The Prince of Persia franchise has seen many reimaginings since its debut in 1989. As one of the most influential action-adventure games, the original Prince of Persia from creator Jordan Mechner put players in sprawling, One Thousand and One Nights-inspired dungeons filled with traps, dangerous foes, and challenging traversal puzzles to overcome. With the surprise reveal of the Prince of Persia: The Lost Crown, we see the series make its inevitable but also appropriate first step into the popular 2D Metroidvania sub-genre.
I played an hour of the game during a special media event following the recent Ubisoft Showcase, and spoke with senior game producer Abdelhak Elguess from Ubisoft Montpellier about how the next revival for one of gaming's most classic adventure franchises adds some modern twists, and how Prince of Persia compliments the Metroidvania format.
Stepping back into a stylized past
The enduring conceit of Prince of Persia is about exploring and surviving settings inspired by classic adventure narratives and Middle Eastern folklore from One Thousand and One Nights. The Lost Crown brings that premise into a more expansive scope that's about building up the protagonist's abilities, interacting with additional characters, and uncovering what happened within the game's fractured world. When speaking with the game's lead producer, he said it was about taking some risks to update the franchise's classic formula.
"It's a big responsibility, and we took the task of modernizing Prince of Persia with humility," said Elguess about planning the reboot. "We try to really respect the DNA of the brand, that classic adventure premise, but we also needed to bring some modernity to the formula, to take some creative risks, and to make it more badass, but at the same time making it feel like a piece of the larger Prince of Persia series."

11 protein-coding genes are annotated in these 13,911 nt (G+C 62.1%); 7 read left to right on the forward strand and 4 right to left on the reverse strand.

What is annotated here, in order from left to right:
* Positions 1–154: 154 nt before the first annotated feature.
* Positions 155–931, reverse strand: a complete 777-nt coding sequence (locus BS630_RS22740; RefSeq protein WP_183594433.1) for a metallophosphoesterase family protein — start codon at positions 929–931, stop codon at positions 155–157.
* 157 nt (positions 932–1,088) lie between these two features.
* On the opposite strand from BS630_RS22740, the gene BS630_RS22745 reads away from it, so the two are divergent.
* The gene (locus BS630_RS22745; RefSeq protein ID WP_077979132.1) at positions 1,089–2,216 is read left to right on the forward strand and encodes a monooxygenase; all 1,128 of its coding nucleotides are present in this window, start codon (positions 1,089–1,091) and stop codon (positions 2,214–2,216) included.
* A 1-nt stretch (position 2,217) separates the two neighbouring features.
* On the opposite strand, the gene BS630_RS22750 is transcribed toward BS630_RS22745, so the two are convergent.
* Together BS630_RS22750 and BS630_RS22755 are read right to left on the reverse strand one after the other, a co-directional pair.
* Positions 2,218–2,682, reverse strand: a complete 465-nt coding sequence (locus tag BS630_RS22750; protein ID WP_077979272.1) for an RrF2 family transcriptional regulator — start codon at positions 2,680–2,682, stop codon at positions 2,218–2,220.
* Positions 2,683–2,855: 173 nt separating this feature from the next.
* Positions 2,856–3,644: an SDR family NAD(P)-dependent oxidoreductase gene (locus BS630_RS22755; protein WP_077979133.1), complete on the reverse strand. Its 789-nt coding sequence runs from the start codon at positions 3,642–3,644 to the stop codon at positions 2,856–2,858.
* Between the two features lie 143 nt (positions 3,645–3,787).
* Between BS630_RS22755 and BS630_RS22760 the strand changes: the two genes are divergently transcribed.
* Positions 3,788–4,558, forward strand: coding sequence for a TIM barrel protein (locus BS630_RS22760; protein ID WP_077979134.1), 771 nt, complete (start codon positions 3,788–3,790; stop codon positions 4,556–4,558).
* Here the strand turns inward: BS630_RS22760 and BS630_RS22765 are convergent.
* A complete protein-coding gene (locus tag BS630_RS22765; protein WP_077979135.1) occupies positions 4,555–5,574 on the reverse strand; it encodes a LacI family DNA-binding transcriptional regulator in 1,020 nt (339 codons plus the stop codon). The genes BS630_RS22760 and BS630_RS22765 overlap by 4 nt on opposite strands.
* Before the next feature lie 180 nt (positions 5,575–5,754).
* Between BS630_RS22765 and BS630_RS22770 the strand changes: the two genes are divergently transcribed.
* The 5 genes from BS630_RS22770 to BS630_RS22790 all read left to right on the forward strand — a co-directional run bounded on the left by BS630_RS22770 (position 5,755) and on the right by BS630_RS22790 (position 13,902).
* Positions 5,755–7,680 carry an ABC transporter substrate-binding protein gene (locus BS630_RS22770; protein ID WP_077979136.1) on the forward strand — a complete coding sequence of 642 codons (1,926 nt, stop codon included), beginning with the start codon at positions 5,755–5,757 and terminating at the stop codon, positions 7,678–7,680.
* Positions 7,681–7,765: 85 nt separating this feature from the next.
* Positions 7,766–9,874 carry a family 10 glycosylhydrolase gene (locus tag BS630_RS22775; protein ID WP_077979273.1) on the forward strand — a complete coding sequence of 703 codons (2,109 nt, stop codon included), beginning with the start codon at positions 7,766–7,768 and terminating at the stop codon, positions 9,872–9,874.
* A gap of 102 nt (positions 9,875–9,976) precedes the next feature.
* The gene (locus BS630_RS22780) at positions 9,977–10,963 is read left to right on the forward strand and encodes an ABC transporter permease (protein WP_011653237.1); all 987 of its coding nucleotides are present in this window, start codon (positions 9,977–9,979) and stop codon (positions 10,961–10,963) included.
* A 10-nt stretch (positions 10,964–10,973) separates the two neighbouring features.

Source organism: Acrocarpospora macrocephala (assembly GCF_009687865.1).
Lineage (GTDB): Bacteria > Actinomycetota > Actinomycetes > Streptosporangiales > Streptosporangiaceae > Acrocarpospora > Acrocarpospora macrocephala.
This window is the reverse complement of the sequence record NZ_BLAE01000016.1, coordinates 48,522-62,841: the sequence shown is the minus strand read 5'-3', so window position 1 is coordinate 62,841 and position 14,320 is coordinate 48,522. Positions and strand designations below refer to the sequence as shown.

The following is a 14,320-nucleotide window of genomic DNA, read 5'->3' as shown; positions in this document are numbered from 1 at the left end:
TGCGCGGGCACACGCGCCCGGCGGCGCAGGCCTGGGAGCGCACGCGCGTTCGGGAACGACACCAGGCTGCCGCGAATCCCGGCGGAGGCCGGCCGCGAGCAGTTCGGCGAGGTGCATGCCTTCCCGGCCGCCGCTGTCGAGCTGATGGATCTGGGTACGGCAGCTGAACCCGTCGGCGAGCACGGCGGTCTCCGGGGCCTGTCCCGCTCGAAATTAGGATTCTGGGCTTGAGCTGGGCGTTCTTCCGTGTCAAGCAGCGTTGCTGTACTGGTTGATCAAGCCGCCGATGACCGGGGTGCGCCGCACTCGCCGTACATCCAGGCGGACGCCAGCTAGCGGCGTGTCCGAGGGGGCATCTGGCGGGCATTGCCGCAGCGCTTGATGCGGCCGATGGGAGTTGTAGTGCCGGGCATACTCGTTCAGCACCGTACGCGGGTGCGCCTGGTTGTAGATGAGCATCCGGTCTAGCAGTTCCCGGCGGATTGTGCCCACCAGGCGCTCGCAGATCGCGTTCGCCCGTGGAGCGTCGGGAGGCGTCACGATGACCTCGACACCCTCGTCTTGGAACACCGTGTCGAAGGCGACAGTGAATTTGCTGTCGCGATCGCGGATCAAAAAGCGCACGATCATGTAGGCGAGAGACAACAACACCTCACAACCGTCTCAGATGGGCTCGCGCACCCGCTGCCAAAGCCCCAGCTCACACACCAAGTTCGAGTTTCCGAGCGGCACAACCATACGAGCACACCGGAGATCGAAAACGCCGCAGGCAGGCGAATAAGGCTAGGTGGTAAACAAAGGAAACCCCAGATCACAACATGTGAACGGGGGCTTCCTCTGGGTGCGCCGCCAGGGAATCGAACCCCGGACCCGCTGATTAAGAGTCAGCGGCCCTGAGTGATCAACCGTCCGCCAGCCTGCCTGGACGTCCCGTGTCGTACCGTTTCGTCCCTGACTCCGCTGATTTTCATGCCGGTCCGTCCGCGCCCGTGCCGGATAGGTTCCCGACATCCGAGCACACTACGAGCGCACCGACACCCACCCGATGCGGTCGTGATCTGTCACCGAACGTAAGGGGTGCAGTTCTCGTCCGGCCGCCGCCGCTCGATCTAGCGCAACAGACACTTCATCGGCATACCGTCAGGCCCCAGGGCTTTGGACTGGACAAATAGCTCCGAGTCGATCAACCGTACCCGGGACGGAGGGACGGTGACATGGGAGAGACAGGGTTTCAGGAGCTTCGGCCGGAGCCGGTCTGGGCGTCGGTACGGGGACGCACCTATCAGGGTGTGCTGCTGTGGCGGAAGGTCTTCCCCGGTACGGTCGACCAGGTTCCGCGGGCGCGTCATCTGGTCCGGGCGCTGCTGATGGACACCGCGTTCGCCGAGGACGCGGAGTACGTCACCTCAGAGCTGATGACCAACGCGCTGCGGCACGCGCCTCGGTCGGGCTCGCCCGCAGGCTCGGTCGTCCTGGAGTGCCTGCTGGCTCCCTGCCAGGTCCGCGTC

In an interesting twist, Prince of Persia: The Lost Crown doesn't put you in the titular role, but instead, you play as a young warrior named Sargon who is on a rescue mission to find the missing Prince. As the youngest member of the Immortals, a renowned band of warriors, the party travels to a kingdom that has fallen into disarray. With a magical corruption spreading and the fabric of time warping, Sargon faces off against dangerous monsters and perilous platforming puzzles in his quest to rescue his allies and uncover what happened to the kingdom.
The premise is quite close to earlier games like 2004's The Sands of Time or 2008's Prince of Persia, but what The Lost Crown does differently is present a more stylized take on 2D action and platforming that the franchise was built on. Stepping into the Metroidvania format, The Lost Crown has you explore its large, interconnected world inspired by ancient Persia and folklore. It builds out its world and power growth in a similar fashion to games like Super Metroid or Hollow Knight, and from my early hands-on, it felt like a natural fit for the series.
The Lost Crown's visual style and approach to an open-ended adventure contrasts it with other series games, which went for more earnest and narrative-driven takes on its setting. The devs at Ubisoft Montpellier cited action-packed Japanese anime as an inspiration, but they also stated that their work on the recent Rayman games gave them confidence in building a new Prince of Persia game that highlights and expands the action-platforming roots of the classic 2D games.